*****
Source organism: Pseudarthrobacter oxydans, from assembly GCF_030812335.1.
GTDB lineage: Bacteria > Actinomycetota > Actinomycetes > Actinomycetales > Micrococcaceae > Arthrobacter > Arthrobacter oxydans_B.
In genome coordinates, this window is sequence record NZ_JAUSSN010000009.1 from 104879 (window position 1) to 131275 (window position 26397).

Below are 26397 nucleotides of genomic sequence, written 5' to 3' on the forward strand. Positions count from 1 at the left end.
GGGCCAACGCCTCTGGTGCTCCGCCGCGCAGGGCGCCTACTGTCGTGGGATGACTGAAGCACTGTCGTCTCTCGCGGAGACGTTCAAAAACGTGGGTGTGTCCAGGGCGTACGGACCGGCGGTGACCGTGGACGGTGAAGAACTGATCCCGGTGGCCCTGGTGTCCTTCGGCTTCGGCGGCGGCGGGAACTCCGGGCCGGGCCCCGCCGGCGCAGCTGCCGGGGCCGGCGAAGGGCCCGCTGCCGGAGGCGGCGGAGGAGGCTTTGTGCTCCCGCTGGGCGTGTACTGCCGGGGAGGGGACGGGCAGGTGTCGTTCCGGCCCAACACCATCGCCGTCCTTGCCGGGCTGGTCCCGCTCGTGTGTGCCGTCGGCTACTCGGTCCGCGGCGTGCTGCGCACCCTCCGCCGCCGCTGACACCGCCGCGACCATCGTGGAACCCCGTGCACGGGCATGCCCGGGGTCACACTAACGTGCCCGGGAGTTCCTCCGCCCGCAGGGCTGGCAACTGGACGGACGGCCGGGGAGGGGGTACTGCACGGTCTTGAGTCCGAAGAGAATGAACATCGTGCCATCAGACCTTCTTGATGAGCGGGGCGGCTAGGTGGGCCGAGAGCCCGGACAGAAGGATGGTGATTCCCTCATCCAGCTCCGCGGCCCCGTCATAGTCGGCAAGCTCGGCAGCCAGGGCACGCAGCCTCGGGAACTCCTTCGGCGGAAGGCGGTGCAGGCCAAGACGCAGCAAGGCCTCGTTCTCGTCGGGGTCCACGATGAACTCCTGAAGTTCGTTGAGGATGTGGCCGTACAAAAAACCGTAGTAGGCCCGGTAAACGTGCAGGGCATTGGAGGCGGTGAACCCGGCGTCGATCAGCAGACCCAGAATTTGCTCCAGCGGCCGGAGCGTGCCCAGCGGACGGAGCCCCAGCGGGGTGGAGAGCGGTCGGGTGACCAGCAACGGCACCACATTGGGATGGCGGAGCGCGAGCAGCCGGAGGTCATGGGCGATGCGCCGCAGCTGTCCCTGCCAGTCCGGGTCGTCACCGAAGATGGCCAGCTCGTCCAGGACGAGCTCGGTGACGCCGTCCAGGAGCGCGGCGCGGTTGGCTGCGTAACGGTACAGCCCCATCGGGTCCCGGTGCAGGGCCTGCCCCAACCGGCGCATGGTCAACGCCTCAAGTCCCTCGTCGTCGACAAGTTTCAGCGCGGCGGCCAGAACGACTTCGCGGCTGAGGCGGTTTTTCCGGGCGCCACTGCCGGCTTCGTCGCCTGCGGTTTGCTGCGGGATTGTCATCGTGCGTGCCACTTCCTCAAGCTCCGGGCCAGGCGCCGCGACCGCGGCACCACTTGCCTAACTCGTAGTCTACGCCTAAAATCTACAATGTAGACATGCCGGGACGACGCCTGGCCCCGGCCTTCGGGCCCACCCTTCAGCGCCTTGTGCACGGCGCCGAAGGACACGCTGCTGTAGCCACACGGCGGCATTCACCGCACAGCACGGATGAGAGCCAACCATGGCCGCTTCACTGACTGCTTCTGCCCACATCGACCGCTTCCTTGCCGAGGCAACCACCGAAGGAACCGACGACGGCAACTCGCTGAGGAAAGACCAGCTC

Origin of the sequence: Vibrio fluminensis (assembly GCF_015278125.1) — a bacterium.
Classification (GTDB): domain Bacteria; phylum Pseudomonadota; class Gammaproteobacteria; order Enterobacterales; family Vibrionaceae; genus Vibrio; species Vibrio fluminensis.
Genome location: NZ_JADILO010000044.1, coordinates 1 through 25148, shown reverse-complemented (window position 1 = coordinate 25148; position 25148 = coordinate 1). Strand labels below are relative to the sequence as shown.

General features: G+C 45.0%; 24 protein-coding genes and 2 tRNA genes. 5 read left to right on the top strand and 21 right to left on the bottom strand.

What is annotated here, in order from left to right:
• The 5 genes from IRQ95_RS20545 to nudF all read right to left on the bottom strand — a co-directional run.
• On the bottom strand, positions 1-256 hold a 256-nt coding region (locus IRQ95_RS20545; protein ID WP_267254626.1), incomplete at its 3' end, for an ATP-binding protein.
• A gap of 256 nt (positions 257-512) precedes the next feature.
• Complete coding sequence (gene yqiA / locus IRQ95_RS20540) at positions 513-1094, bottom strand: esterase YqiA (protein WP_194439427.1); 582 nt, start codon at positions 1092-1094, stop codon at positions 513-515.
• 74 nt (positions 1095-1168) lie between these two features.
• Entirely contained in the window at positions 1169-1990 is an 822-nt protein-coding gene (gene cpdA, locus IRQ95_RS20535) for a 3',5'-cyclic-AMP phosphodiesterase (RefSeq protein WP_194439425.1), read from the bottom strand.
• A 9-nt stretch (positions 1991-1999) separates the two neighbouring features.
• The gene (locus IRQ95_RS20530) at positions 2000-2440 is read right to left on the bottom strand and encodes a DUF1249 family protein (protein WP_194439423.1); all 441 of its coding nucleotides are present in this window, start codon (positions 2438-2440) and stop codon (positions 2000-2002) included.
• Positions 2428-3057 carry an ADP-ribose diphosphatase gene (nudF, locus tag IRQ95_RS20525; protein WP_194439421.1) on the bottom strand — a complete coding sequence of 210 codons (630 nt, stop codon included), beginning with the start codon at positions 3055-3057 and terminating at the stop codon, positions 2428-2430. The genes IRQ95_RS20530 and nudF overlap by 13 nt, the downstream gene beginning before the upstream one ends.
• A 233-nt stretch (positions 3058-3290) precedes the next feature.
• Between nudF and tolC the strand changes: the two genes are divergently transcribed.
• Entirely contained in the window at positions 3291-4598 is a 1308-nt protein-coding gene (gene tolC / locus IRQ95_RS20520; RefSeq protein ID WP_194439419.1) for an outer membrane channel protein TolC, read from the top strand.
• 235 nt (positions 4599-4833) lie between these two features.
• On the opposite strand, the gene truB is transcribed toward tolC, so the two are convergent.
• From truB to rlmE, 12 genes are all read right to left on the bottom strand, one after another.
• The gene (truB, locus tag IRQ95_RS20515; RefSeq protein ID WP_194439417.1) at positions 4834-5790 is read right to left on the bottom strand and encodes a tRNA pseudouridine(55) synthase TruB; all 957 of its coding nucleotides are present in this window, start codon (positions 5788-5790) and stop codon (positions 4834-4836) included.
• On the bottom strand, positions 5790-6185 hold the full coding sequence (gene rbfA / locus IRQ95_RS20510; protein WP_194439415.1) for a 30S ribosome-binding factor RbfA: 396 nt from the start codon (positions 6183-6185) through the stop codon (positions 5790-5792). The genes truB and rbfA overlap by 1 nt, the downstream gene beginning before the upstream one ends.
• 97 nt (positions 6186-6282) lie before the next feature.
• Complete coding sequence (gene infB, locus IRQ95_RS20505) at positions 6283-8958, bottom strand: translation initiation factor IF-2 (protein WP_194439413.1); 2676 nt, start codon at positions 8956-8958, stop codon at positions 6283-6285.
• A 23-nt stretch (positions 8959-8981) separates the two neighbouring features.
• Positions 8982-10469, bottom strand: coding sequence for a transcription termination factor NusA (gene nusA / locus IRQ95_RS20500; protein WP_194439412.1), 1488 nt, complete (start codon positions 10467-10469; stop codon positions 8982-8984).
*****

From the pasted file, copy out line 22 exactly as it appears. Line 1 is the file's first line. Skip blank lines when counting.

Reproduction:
• Entirely contained in the window at positions 3291-4598 is a 1308-nt protein-coding gene (gene tolC / locus IRQ95_RS20520; RefSeq protein ID WP_194439419.1) for an outer membrane channel protein TolC, read from the top strand.